Des Lawrence

Camille Muffat, 2018

Enamel on Aluminum

44 × 32.6 cm


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Artwork
Description

Des Lawrence’s portraits are dedicated to notable figures recently deceased. Perpetuating the tradition of the obituary portrait, yet inflecting it with contemporary concerns allows the artist to explore and question certain facets our society. He is fixated both upon our fascination with icon-like images of famous faces, and the progress of this obsession in late-stage capitalism that results in one being linked more closely than ever to goods, to a point where even one’s image can become a commodified object.

Camille Muffat reproduces a portrait of the young French Olympic swimmer who passed away tragically in 2015 while she was filming a French reality TV series. Lawrence’s work projects the very image of youth and strength: with her powerful frame and almost radiant skin, this is a picture of a woman, an athlete in her prime. Her gaze is proud and confident, meeting the viewer’s in a moment of immediate connection.

However, despite the painting’s vitality and this appearance of immortal youth, there is something eerie and distant in Lawrence’s representation of Muffat. The warmth of life appears here as though through frosted glass: the swimmer might be alive, but we cannot get to her. Lawrence has embalmed her in his gaze; his act of careful reproduction only makes the viewer more aware of the fullness of the human that has been lost and the inadequacy of the still-circulating images to bear witness to that.

About
the artist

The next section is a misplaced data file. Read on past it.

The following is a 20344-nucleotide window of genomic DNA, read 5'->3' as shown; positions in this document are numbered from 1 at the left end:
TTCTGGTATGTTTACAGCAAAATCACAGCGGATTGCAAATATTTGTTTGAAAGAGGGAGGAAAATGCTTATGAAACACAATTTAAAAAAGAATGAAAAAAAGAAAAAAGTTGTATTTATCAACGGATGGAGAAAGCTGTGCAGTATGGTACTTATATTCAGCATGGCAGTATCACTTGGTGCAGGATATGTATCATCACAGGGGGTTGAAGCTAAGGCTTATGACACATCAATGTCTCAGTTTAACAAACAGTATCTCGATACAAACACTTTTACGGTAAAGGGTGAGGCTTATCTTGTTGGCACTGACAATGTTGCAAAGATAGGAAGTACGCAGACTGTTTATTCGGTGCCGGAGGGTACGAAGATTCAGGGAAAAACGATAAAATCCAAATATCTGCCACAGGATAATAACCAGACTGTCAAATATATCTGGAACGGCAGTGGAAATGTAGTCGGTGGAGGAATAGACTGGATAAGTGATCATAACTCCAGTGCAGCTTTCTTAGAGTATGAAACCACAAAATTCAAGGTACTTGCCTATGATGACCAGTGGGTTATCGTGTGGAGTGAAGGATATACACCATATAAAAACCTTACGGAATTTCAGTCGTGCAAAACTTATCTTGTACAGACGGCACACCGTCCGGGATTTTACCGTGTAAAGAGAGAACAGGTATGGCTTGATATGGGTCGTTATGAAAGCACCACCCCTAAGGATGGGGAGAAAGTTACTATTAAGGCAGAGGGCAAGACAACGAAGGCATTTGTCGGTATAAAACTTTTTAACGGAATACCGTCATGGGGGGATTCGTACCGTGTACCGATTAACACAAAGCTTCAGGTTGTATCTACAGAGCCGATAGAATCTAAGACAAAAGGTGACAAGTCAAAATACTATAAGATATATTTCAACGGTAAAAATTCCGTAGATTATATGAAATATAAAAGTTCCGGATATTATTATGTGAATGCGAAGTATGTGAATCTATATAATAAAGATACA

Des Lawrence (b. 1970) studied at Glasgow School of Art and Goldsmiths College. Selected shows include 
The London Open at the Whitechapel Gallery, London and REALLY?, Curated by Beth Rudin deWoody at the Wilding Cran Gallery, Los Angeles. Lawrence was awarded the British School in Rome’s Abbey Scholarship in 2005. He lives and works in London.

Lawrence’s practice is varied, comprising of painting, drawing, text and installation. He derives his principal guiding theme from current newspaper obituaries, making his artworks into memorials to the lately departed. The artist conceives of his work as a form of ‘history painting’, a much-neglected in the field of contemporary art. His works have the precision and fidelity of a painting by Delaroche or Gérôme, but none of the frozen aspect. Lawrence’s interest is in the passage of time, in the humanity of loss and the lost, not reviving a cryogenically frozen past for the viewer.

The artist has noted that he is ‘unnaturally fixated upon the microscopic subtlety of a surface’, another parallel to the neo-Grec painters whom Baudelaire characterised as the ‘school of pedants’. However, for Lawrence, this surface does not represent intellectual clarity but rather our myopic tendencies: our desire to see no further than what we expect.

The artist has previously stated his initial desire to be neutral and repetitive in his tributes to the deceased, like the macabre journalism on which his work is based. Indeed, his approach is rather editorial: citing On Kawara’s Date Paintings, Lawrence sought a subject matter that would regenerate itself continuously; endless, like days and months, and years of a calendar. There is no room for freedom of expression in this matter-of-fact encounter with death. However, recently Lawrence has accepted his role as a storyteller, allowing his art to launch an ever-expanding fleet of emotions and ideas. This has been aided and abetted by the increasing role the internet search engine has played in his practice. Lawrence has embraced this new technology’s impact upon the historical record, abandoning fruitless searches in dusty archives for a digital quest where a single train of thought can yield multiple visual and verbal parallels.


Lawrence’s practice is varied, comprising of painting, drawing, text and installation. He derives his principal guiding theme from current newspaper obituaries, making his artworks into memorials to the lately departed. The artist conceives of his work as a form of ‘history painting’, a much-neglected in the field of contemporary art.


Des Lawrence
on Artuner

Part of the
exhibition

November 1st, 2018 until
January 6th, 2019
Curated by ARTUNER